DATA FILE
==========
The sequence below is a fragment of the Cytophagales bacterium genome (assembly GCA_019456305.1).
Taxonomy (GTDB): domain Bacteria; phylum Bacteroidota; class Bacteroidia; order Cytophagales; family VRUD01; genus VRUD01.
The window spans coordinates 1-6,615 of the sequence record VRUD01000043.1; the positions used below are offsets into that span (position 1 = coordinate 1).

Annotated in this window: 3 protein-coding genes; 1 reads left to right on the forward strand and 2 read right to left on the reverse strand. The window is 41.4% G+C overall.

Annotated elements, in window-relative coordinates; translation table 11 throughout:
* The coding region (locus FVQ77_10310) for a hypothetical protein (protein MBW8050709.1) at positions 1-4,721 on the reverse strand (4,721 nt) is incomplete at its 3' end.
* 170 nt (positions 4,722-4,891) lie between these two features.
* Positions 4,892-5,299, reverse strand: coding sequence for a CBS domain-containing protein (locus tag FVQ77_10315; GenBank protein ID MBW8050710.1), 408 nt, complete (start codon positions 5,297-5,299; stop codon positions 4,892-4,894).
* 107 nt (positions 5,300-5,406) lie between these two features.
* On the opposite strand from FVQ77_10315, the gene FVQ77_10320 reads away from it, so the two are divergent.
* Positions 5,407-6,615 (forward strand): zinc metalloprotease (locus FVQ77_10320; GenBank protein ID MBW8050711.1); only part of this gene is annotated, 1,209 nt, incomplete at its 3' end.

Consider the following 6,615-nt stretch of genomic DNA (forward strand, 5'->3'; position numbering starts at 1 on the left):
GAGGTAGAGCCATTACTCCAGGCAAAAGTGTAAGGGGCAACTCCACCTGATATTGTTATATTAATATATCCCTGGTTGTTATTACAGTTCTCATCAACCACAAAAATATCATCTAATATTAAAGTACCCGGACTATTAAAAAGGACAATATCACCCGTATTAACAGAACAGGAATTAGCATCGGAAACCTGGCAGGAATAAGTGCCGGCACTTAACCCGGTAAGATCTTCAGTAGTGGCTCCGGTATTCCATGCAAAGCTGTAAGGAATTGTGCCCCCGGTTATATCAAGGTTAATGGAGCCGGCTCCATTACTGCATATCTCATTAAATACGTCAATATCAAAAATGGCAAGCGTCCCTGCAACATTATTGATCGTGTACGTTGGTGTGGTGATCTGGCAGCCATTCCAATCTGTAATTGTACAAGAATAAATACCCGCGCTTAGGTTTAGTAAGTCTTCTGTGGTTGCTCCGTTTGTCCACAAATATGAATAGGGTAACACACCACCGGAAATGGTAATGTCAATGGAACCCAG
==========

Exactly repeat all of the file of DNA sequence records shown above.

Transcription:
The sequence below is a fragment of the Cytophagales bacterium genome (assembly GCA_019456305.1).
Taxonomy (GTDB): domain Bacteria; phylum Bacteroidota; class Bacteroidia; order Cytophagales; family VRUD01; genus VRUD01.
The window spans coordinates 1-6,615 of the sequence record VRUD01000043.1; the positions used below are offsets into that span (position 1 = coordinate 1).

Annotated in this window: 3 protein-coding genes; 1 reads left to right on the forward strand and 2 read right to left on the reverse strand. The window is 41.4% G+C overall.

Annotated elements, in window-relative coordinates; translation table 11 throughout:
* The coding region (locus FVQ77_10310) for a hypothetical protein (protein MBW8050709.1) at positions 1-4,721 on the reverse strand (4,721 nt) is incomplete at its 3' end.
* 170 nt (positions 4,722-4,891) lie between these two features.
* Positions 4,892-5,299, reverse strand: coding sequence for a CBS domain-containing protein (locus tag FVQ77_10315; GenBank protein ID MBW8050710.1), 408 nt, complete (start codon positions 5,297-5,299; stop codon positions 4,892-4,894).
* 107 nt (positions 5,300-5,406) lie between these two features.
* On the opposite strand from FVQ77_10315, the gene FVQ77_10320 reads away from it, so the two are divergent.
* Positions 5,407-6,615 (forward strand): zinc metalloprotease (locus FVQ77_10320; GenBank protein ID MBW8050711.1); only part of this gene is annotated, 1,209 nt, incomplete at its 3' end.

Consider the following 6,615-nt stretch of genomic DNA (forward strand, 5'->3'; position numbering starts at 1 on the left):
GAGGTAGAGCCATTACTCCAGGCAAAAGTGTAAGGGGCAACTCCACCTGATATTGTTATATTAATATATCCCTGGTTGTTATTACAGTTCTCATCAACCACAAAAATATCATCTAATATTAAAGTACCCGGACTATTAAAAAGGACAATATCACCCGTATTAACAGAACAGGAATTAGCATCGGAAACCTGGCAGGAATAAGTGCCGGCACTTAACCCGGTAAGATCTTCAGTAGTGGCTCCGGTATTCCATGCAAAGCTGTAAGGAATTGTGCCCCCGGTTATATCAAGGTTAATGGAGCCGGCTCCATTACTGCATATCTCATTAAATACGTCAATATCAAAAATGGCAAGCGTCCCTGCAACATTATTGATCGTGTACGTTGGTGTGGTGATCTGGCAGCCATTCCAATCTGTAATTGTACAAGAATAAATACCCGCGCTTAGGTTTAGTAAGTCTTCTGTGGTTGCTCCGTTTGTCCACAAATATGAATAGGGTAACACACCACCGGAAATGGTAATGTCAATGGAACCCAG